We debated drinking banning orders at some length. I hope that Members will accept the difference between drinking banning orders and ASBOs, although I do not have a great deal of real hope in the case of the hon. Member for Woking. There is a significant difference. We want the orders to be used proactively by the courts whenever people come before them.
There is a series of exceptions to the drinking banning order, because we want to ensure that people can access their home, education and place of work, even when they are under a drinking banning order. We also said that people should still be able to attend their place of worship. That could help them to desist from the demon drink, so it will certainly be included as part of the guidance.
We debated alcohol disorder zones again today. The Bill tries to build on the efforts already made by responsible licensees. My hon. Friend the Member for Brighton, Pavilion (David Lepper) referred to business improvement districts. We talked about the Citysafe scheme in Manchester and similar schemes in Swansea, Leicester, Cardiff and York, where licensees are working voluntarily with their police and local councils to tackle the problems.
Members have expressed concerns that good operators will be caught with the bad ones. The hon. Member for East Antrim (Sammy Wilson) put the point extremely well: everybody is culpable but there should be differentiation in the degree of culpability. We shall try to achieve that in the regulations.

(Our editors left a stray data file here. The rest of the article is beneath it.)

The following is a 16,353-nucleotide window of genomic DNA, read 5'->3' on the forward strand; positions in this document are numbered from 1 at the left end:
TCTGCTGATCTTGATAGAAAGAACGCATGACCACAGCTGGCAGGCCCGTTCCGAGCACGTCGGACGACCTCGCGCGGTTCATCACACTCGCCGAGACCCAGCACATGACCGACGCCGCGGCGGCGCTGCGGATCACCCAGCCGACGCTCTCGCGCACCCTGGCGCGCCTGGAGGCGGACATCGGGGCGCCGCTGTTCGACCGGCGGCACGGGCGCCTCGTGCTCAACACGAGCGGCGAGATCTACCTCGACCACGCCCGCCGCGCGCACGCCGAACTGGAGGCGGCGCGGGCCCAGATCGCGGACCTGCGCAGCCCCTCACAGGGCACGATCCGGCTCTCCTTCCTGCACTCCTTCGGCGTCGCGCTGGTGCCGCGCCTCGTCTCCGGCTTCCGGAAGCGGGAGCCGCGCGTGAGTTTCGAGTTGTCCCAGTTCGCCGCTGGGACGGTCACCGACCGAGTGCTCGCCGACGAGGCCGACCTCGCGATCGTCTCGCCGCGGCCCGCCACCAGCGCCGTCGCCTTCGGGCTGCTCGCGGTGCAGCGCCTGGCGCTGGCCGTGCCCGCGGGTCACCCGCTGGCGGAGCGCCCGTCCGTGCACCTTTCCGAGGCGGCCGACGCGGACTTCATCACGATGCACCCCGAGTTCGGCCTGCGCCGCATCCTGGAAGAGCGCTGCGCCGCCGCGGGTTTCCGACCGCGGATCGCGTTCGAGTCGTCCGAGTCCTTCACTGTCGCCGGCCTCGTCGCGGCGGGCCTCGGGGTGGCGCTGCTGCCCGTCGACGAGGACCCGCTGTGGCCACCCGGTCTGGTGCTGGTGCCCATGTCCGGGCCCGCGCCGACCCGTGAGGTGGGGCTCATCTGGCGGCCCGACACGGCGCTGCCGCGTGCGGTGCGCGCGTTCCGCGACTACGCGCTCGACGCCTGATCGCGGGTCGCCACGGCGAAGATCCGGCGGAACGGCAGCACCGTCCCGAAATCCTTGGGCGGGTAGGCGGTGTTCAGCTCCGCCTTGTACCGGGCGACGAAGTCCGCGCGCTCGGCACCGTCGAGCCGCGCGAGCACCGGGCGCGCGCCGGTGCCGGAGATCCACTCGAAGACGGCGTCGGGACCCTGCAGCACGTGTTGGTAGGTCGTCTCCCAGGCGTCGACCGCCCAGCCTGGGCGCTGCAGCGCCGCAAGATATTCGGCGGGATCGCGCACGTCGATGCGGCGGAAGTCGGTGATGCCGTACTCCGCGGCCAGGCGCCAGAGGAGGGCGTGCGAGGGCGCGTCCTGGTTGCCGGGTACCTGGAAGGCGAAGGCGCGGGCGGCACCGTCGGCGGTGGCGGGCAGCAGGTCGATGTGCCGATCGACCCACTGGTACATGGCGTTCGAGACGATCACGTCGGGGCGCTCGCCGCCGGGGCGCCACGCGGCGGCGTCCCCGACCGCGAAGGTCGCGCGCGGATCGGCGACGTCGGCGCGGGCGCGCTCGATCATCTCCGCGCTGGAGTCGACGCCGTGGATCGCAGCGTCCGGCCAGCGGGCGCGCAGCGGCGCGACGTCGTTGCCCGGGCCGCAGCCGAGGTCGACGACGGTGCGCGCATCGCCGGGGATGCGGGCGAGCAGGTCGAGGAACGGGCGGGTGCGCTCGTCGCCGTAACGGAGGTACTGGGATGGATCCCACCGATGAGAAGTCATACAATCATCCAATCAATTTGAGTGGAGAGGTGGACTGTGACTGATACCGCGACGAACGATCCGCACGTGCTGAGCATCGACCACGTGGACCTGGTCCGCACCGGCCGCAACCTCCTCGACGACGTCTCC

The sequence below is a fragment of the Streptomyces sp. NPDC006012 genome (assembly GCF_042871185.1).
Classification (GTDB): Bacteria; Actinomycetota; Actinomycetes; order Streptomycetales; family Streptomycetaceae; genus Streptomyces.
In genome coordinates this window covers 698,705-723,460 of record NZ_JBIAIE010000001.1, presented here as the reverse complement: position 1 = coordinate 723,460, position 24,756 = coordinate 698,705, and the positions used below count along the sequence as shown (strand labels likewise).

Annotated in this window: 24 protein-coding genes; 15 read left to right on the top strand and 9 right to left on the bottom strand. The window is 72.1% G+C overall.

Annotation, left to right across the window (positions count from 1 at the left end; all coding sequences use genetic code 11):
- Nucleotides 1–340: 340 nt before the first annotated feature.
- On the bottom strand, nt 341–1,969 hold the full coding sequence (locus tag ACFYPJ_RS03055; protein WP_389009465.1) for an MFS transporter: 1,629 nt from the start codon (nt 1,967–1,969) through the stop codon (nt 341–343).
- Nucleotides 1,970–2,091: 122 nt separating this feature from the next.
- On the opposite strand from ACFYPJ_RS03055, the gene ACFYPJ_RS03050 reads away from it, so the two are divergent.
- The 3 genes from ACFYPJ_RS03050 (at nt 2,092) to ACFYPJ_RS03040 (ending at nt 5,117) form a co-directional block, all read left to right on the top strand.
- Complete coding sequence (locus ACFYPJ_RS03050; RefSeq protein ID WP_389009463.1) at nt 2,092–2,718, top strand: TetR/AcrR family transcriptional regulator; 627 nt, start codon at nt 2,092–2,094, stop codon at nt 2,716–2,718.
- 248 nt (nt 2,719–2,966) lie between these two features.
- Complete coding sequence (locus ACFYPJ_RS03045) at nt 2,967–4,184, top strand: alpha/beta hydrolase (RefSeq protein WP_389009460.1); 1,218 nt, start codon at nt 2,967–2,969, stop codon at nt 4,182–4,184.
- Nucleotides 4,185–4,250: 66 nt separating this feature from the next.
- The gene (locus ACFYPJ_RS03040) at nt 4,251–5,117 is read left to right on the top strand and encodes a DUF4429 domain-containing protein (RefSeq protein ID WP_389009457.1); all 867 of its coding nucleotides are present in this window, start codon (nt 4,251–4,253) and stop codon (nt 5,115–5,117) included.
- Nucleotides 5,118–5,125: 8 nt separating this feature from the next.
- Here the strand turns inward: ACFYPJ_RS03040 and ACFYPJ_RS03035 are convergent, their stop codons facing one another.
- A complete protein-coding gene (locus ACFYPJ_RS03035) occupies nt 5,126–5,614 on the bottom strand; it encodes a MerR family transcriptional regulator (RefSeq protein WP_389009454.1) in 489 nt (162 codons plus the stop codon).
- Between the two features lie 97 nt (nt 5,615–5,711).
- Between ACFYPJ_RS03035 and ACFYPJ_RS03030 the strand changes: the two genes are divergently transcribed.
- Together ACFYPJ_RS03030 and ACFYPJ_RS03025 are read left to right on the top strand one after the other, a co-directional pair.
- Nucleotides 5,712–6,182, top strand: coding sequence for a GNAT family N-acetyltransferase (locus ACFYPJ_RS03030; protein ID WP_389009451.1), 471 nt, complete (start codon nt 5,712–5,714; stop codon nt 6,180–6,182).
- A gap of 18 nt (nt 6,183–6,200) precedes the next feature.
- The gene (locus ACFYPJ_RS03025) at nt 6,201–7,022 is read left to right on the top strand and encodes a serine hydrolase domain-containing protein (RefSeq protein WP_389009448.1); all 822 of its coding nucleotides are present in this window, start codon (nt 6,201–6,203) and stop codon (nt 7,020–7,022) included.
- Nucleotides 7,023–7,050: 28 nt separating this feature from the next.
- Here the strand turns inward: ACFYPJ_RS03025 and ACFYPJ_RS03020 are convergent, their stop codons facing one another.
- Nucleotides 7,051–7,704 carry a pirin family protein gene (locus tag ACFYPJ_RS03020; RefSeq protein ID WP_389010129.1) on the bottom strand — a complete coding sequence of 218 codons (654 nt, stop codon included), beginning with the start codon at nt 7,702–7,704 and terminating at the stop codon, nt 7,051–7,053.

I am disappointed that the Liberal Democrats have continually moved amendments thatin the words of my hon. Friend the Member for Northampton, North
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(Ms Keeble)would ensure that the provision for alcohol disorder zones was unworkable. We should be honest enough to say either that we support the principle of such zones and ensure that we have practical, effective legislation or that we do not support such zones and would do away with them. What causes me immense frustration is that, time and again, the Liberal Democrats will the ends but not the means.
The Liberal Democrats say that they are against antisocial behaviour, but they will not support ASBOs. They say that they are against gangs hanging around, but they will not support dispersal orders. They say that they want to tackle alcohol-fuelled violence, but are not prepared to support alcohol disorder zones. In politics, it is important that we are clear about what action we want to take. Theirs is a party that has not been in government and is not likely to be in government. It simply wills the ends but not the means to get there. Sometimes, government is about making some pretty hard decisions.
Mr. Kevan Jones : Does my right hon. Friend agree not only that the Liberal Democrats say one thing in the House and do another thing in the country, but that, tonight, Liberal Democrat Front Benchers have supported the perpetrators of crime, rather than the victims?